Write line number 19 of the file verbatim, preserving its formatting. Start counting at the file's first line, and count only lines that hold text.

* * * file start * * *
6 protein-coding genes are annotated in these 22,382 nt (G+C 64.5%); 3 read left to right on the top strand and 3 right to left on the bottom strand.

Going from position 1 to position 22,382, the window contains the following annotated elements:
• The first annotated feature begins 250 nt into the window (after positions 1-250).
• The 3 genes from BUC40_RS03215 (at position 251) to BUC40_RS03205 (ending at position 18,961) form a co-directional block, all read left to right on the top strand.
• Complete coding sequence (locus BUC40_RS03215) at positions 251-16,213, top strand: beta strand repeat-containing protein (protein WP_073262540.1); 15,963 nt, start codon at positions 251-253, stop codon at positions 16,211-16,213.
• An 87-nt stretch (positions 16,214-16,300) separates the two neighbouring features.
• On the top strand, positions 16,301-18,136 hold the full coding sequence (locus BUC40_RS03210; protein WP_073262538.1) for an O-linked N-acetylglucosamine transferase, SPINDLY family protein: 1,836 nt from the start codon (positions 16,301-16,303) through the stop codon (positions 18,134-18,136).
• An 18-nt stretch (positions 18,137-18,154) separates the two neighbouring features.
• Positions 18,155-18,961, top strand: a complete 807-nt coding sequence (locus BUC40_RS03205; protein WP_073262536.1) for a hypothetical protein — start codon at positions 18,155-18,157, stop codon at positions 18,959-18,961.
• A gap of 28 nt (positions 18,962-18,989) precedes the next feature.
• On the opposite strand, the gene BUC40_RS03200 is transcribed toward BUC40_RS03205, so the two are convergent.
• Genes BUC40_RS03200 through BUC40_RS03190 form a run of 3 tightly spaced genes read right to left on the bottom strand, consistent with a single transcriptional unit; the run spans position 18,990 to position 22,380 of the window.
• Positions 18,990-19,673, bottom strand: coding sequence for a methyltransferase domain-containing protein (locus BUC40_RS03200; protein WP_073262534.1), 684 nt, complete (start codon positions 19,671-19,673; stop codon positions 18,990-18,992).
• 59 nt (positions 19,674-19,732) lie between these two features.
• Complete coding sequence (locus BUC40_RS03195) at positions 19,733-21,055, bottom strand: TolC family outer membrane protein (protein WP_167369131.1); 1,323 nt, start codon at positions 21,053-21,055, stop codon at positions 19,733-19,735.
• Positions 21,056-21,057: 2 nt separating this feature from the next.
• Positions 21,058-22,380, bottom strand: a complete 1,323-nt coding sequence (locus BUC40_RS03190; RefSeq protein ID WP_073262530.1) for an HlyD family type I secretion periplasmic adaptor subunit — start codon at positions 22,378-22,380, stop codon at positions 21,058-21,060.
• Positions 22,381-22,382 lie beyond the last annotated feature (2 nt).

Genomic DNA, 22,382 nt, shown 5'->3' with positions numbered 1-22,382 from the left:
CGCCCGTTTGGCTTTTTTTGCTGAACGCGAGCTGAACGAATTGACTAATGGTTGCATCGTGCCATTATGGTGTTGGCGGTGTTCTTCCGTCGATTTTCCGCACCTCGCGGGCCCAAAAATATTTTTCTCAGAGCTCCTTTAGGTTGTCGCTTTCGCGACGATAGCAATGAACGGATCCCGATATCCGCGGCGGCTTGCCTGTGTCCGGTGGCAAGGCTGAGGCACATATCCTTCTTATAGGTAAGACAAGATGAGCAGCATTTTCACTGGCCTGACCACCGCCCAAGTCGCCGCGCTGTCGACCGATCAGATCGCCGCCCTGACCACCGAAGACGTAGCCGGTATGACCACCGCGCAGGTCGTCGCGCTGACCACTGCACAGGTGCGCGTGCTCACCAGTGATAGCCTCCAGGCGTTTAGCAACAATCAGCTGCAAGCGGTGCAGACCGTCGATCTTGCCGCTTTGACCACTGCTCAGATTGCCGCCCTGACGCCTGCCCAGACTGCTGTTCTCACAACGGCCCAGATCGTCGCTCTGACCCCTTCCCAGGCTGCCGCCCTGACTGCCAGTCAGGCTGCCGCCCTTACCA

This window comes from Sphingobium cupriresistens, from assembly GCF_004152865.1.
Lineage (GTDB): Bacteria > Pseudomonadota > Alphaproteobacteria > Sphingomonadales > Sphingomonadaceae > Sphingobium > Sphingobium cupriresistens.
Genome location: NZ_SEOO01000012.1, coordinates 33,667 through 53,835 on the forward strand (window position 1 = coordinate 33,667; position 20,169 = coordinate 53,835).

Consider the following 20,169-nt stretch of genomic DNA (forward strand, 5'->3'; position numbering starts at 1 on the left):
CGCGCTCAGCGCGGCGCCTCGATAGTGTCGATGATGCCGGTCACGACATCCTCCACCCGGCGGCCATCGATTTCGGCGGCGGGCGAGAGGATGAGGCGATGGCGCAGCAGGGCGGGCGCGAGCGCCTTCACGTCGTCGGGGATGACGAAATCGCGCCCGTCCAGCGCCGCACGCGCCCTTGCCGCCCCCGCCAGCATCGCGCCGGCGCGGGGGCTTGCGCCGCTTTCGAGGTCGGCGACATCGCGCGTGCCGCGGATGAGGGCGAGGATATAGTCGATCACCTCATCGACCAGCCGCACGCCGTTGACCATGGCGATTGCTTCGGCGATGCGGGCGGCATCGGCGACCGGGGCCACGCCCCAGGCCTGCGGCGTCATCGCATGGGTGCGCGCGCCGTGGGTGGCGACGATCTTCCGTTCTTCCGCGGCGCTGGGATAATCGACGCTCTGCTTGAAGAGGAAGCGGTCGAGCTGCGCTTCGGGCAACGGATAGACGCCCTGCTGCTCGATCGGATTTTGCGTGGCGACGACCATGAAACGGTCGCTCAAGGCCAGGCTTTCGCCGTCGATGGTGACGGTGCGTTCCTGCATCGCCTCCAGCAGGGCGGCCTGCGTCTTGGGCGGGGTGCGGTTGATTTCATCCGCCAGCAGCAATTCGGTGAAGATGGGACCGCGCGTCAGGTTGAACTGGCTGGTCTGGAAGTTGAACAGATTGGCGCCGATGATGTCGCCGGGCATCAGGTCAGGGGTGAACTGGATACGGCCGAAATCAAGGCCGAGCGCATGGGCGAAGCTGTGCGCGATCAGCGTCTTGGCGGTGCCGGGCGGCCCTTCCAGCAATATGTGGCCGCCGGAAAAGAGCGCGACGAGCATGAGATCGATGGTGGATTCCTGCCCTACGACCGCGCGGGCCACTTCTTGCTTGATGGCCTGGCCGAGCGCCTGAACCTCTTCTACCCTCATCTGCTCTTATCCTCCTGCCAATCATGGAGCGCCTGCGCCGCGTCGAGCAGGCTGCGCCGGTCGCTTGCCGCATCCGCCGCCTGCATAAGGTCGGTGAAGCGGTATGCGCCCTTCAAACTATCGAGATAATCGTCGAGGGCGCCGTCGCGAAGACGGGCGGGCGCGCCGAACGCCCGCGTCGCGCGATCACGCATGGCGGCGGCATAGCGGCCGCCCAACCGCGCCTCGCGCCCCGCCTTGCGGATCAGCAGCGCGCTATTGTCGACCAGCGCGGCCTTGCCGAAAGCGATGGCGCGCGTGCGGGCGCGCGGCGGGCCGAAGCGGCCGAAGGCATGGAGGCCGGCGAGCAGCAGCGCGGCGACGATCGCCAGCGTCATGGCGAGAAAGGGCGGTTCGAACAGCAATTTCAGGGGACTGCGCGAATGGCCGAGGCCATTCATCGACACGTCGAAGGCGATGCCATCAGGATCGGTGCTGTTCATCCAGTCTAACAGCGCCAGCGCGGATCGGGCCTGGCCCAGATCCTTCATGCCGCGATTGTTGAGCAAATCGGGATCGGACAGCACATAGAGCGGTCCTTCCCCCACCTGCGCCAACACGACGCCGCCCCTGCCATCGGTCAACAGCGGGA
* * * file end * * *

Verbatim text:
Genomic DNA, 22,382 nt, shown 5'->3' with positions numbered 1-22,382 from the left: